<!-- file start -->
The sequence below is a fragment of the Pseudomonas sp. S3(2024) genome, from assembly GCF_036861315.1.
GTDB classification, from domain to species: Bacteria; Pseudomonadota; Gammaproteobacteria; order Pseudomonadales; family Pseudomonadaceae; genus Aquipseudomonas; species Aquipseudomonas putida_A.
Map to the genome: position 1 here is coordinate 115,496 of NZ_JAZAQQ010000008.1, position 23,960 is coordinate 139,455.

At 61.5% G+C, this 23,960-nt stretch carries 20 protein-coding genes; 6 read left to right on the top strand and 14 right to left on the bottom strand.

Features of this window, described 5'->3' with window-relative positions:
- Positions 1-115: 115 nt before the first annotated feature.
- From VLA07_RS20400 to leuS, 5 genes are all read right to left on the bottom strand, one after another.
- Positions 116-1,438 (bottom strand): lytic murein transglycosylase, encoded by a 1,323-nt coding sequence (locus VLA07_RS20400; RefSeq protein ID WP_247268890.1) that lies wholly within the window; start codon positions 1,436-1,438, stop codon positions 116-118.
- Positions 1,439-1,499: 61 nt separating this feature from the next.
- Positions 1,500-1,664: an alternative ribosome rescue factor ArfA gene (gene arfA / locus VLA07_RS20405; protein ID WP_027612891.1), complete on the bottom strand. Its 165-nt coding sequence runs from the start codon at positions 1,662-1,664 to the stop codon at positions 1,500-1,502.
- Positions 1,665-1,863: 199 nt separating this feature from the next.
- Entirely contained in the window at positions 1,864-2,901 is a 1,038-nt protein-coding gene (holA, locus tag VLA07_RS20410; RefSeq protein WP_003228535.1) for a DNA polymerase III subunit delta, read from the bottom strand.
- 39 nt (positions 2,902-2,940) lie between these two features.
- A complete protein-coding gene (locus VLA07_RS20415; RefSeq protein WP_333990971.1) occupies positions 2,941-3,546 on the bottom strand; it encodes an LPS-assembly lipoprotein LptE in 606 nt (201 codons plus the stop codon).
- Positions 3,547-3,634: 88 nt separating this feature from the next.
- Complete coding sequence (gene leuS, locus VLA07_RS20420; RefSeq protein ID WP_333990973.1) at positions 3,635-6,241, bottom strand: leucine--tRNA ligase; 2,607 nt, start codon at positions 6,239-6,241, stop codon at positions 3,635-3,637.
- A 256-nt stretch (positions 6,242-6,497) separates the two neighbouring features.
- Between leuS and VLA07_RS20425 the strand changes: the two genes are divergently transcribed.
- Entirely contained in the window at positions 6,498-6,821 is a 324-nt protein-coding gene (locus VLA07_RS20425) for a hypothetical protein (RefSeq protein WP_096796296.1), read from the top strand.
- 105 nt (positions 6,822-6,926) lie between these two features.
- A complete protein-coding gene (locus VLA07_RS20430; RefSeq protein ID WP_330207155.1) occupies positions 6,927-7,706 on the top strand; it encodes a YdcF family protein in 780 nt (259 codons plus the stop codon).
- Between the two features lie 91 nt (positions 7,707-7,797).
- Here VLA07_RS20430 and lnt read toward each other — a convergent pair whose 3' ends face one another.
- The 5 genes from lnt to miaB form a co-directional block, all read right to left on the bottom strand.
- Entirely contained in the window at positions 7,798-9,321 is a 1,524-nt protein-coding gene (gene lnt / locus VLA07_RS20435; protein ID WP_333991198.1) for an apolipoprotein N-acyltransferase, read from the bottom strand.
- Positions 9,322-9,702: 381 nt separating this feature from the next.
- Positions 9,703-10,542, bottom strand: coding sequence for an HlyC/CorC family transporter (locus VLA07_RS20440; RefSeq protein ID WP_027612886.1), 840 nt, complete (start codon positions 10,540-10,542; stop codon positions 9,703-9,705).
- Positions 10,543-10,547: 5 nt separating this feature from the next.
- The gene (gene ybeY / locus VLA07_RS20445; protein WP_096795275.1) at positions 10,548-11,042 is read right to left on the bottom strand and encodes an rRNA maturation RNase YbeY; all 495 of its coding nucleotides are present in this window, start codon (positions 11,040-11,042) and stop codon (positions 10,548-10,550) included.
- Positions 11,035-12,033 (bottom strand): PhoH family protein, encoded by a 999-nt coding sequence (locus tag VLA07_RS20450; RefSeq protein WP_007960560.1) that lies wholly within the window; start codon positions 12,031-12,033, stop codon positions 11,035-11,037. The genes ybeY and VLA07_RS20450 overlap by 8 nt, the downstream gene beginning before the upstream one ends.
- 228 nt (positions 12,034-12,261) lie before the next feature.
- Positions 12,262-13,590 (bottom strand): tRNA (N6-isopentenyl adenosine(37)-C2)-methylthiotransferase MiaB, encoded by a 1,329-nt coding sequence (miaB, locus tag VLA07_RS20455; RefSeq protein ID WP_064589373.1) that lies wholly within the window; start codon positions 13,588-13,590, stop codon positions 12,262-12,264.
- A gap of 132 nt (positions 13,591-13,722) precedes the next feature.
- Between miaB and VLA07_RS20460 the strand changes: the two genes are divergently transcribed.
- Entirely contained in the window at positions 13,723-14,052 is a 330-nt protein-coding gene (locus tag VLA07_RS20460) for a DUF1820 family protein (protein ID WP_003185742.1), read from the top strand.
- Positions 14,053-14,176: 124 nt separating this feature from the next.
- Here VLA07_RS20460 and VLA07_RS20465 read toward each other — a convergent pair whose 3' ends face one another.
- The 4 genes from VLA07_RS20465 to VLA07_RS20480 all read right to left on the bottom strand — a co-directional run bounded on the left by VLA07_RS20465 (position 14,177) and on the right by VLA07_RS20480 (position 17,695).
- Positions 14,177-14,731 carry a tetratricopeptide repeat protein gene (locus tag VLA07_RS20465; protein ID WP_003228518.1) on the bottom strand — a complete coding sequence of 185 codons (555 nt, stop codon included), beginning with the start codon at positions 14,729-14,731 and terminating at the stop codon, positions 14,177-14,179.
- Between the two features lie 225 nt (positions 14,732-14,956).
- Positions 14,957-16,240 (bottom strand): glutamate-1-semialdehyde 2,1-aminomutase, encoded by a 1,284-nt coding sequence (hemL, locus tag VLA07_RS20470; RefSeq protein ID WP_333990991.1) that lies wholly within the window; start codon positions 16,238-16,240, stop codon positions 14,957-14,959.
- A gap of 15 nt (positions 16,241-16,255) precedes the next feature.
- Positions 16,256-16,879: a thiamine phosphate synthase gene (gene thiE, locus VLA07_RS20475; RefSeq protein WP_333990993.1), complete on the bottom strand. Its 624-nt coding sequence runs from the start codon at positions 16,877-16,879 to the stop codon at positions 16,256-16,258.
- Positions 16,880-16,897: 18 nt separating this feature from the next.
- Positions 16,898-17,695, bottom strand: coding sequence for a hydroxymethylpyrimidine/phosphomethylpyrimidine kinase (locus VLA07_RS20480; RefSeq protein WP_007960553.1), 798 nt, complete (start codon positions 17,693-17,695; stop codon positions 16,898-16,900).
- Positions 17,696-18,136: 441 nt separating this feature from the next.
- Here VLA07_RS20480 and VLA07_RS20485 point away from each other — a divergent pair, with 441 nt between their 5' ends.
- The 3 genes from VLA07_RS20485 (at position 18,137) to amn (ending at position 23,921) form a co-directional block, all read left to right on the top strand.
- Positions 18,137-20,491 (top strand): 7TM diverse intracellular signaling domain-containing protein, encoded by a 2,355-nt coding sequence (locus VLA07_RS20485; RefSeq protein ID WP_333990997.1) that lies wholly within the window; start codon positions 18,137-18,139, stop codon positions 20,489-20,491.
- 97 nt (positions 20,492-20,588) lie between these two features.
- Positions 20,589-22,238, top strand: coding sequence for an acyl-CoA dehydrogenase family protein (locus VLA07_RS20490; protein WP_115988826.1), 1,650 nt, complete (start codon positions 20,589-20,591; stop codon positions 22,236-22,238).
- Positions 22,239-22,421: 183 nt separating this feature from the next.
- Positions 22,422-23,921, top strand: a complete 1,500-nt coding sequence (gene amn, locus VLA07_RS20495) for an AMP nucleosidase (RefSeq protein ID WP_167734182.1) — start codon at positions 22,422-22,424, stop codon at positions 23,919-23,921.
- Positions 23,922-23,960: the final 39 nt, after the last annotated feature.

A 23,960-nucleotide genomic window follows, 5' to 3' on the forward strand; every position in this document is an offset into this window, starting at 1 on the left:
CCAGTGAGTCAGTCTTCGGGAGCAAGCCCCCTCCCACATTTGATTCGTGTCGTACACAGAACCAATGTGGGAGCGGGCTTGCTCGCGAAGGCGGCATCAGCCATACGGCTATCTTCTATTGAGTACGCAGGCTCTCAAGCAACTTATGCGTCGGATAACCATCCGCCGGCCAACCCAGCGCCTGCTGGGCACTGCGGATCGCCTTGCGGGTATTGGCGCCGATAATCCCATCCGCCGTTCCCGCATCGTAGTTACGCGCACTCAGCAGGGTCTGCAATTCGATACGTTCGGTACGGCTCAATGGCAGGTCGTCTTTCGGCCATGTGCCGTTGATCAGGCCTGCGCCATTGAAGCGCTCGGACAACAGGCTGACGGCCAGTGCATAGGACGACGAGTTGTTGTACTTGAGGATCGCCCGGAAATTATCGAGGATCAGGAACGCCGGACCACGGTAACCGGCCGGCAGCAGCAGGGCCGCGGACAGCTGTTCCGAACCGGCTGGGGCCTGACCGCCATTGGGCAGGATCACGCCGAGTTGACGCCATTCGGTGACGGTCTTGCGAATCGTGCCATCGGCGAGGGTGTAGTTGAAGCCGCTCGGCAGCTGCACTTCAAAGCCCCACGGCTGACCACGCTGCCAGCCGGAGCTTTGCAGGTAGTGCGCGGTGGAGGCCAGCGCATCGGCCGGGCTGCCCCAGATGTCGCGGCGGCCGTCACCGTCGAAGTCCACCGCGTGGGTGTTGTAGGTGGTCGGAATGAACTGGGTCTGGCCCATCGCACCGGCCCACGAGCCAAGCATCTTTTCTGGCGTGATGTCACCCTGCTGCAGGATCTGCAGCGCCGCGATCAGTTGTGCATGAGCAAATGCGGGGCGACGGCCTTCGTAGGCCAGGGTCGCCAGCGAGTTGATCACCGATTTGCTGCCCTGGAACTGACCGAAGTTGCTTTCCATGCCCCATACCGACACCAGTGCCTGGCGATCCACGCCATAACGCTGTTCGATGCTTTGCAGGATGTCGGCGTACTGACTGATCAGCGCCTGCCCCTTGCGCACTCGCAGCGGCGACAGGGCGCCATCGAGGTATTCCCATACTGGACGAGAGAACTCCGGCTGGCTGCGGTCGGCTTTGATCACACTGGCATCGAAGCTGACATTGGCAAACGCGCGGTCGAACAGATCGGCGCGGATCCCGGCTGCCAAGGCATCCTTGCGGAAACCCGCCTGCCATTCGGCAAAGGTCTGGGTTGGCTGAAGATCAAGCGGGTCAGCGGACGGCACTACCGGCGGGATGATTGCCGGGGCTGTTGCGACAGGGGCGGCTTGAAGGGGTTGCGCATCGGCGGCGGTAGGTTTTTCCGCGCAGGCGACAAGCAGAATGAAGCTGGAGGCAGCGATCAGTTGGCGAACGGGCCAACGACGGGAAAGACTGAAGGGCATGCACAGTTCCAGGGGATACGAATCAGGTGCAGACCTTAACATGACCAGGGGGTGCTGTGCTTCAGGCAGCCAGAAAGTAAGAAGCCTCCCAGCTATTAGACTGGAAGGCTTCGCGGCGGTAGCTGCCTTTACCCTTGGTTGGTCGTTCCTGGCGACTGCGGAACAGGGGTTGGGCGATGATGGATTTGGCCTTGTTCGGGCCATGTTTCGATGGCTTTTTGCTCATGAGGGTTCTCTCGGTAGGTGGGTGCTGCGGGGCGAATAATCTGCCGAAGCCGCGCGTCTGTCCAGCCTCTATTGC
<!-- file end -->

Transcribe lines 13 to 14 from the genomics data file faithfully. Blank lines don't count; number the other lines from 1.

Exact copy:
- 39 nt (positions 2,902-2,940) lie between these two features.
- A complete protein-coding gene (locus VLA07_RS20415; RefSeq protein WP_333990971.1) occupies positions 2,941-3,546 on the bottom strand; it encodes an LPS-assembly lipoprotein LptE in 606 nt (201 codons plus the stop codon).